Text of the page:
Supply-based Dynamic Ramsey Pricing with Two Sectors: Avoiding Water Shortages
AbstractIn many countries, current water-pricing policies are dictated by the sole objective of breaking-even in each period. This results in large withdrawals, which are not sustainable in the long-run, hence not optimal. In this paper, I derive the optimal dynamic water resource management policy of a benevolent government, which supplies water to households and agriculture. I compare the efficiency implications of the current and the optimal pricing policies using simulations. I endogenize crop-choice decisions and estimate the changes in the crop composition with the generalized method of moments. Using data from Turkey, I nd that, under the policy of break-even prices, the average number of years before the government runs into the water shortage, when it cannot meet the sectoral demands, is eight years. In contrast, if the government were to choose water prices optimally, then water shortages would be practically nonexistent over the next century.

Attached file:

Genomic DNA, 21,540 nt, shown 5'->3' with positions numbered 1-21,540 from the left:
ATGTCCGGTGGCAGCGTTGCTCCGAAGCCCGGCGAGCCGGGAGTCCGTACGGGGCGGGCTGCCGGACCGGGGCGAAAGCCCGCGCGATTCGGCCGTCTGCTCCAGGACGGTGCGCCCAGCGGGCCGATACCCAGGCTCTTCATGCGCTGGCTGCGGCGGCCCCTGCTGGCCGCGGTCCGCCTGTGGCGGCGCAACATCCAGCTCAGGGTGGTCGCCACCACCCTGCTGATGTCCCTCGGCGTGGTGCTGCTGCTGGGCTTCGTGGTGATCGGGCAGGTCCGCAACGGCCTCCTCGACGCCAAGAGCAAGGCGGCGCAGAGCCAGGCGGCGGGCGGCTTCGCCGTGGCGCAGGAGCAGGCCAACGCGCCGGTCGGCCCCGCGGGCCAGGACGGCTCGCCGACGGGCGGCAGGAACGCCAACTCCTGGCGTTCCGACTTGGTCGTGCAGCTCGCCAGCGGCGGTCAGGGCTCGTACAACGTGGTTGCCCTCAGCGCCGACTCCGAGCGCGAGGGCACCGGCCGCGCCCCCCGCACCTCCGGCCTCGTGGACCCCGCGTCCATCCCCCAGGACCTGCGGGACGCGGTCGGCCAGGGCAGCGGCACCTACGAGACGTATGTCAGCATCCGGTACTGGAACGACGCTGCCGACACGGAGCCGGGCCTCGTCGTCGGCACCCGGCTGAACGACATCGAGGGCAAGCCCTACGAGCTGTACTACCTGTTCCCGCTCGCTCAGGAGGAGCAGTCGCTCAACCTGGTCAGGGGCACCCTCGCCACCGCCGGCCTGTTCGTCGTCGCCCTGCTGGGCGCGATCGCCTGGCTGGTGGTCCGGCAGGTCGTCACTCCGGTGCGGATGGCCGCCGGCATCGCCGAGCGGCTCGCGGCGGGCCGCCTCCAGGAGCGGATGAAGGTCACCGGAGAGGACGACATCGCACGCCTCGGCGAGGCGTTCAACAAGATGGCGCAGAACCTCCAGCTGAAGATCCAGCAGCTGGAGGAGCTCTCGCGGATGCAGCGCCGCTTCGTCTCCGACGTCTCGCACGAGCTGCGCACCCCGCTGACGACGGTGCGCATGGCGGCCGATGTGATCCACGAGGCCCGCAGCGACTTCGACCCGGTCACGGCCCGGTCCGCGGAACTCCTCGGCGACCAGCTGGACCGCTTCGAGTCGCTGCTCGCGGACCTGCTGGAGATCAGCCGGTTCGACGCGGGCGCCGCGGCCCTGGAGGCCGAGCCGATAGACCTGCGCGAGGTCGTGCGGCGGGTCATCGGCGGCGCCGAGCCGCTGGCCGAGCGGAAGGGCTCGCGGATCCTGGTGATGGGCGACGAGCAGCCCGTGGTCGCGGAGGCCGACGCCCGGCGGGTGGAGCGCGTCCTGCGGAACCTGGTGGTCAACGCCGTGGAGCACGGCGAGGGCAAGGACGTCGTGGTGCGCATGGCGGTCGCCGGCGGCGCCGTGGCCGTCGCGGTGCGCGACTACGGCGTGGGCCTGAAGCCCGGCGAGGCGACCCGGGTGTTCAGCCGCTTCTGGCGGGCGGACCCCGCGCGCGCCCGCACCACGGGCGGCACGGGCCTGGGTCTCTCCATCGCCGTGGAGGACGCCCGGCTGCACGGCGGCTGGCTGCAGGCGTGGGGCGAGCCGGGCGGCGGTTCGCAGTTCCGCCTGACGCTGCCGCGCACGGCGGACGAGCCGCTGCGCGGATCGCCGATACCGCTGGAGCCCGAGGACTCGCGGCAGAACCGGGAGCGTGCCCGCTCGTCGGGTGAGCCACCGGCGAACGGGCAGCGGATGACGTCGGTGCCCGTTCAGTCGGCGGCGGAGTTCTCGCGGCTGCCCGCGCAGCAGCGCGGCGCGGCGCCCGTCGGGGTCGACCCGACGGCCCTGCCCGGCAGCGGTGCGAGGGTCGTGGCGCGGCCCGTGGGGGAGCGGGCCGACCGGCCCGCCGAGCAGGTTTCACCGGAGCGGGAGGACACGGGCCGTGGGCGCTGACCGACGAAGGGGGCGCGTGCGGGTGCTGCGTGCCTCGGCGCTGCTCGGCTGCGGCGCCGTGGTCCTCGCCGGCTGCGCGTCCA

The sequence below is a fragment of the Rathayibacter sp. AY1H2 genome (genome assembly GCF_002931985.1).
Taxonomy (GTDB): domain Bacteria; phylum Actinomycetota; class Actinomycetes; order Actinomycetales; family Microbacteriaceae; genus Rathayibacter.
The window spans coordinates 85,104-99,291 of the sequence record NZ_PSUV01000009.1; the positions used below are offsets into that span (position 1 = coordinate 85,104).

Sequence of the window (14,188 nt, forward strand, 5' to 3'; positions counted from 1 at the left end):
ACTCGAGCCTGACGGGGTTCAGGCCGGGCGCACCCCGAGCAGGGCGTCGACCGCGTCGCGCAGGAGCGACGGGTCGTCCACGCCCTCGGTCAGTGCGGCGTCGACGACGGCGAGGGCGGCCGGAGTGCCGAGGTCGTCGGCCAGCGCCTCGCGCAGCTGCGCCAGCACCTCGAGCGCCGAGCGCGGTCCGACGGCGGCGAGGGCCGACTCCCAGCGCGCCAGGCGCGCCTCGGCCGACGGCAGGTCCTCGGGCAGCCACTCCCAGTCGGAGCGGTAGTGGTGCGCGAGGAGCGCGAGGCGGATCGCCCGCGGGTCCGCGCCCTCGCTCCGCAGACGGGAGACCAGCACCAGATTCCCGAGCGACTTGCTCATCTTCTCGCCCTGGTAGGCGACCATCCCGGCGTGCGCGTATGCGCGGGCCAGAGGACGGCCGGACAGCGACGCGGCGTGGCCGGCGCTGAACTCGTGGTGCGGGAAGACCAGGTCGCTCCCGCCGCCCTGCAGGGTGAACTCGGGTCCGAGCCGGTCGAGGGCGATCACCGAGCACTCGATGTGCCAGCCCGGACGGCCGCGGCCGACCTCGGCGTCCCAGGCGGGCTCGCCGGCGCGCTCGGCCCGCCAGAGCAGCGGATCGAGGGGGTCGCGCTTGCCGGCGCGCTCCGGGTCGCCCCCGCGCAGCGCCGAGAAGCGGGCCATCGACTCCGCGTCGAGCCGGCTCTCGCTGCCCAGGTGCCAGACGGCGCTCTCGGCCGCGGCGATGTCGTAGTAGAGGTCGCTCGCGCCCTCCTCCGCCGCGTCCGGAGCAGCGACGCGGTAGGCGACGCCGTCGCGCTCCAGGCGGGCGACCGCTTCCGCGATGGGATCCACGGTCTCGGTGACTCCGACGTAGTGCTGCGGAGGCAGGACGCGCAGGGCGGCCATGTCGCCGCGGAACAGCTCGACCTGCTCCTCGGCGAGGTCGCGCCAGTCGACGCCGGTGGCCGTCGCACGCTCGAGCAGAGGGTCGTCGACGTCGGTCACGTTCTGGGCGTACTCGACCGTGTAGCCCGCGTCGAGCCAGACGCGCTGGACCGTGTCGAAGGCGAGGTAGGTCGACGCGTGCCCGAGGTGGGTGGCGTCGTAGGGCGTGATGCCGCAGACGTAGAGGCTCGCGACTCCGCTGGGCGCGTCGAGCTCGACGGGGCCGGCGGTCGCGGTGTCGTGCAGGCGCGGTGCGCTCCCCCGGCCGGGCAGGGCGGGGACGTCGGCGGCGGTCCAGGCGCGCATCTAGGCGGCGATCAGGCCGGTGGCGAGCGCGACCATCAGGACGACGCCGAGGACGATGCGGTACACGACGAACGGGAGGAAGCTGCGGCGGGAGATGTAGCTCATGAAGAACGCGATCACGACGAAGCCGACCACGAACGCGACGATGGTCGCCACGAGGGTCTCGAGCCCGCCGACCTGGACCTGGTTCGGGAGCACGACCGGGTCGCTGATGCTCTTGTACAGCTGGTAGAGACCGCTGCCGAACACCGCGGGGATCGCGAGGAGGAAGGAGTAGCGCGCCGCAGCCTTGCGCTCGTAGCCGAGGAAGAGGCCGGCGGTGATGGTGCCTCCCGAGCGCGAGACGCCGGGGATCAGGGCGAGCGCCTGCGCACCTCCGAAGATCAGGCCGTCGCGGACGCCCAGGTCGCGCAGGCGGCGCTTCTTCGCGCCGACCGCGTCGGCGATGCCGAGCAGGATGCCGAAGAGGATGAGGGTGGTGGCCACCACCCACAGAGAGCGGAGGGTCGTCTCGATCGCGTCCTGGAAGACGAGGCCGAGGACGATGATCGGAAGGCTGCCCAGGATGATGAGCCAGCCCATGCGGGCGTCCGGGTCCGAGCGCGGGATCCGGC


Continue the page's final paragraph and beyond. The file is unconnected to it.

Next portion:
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Bibliographic InfoPaper provided by Victoria University of Wellington, School of Economics and Finance in its series Working Paper Series with number 1534.
Date of creation: 2011
Date of revision:
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Postal: Alice Fong, Administrator, School of Economics and Finance, Victoria Business School, Victoria University of Wellington, PO Box 600 Wellington, New Zealand
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Fax: +64 (4) 463-5014
Web page: http://www.victoria.ac.nz/sef
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Ramsey Pricing; Water Shortages; Water Pricing; Dynamic Programming; Irrigation;
This paper has been announced in the following NEP Reports:
- NEP-AGR-2011-08-09 (Agricultural Economics)
- NEP-ALL-2011-08-09 (All new papers)
- NEP-ARA-2011-08-09 (MENA - Middle East & North Africa)
- NEP-CMP-2011-08-09 (Computational Economics)
- NEP-CWA-2011-08-09 (Central & Western Asia)
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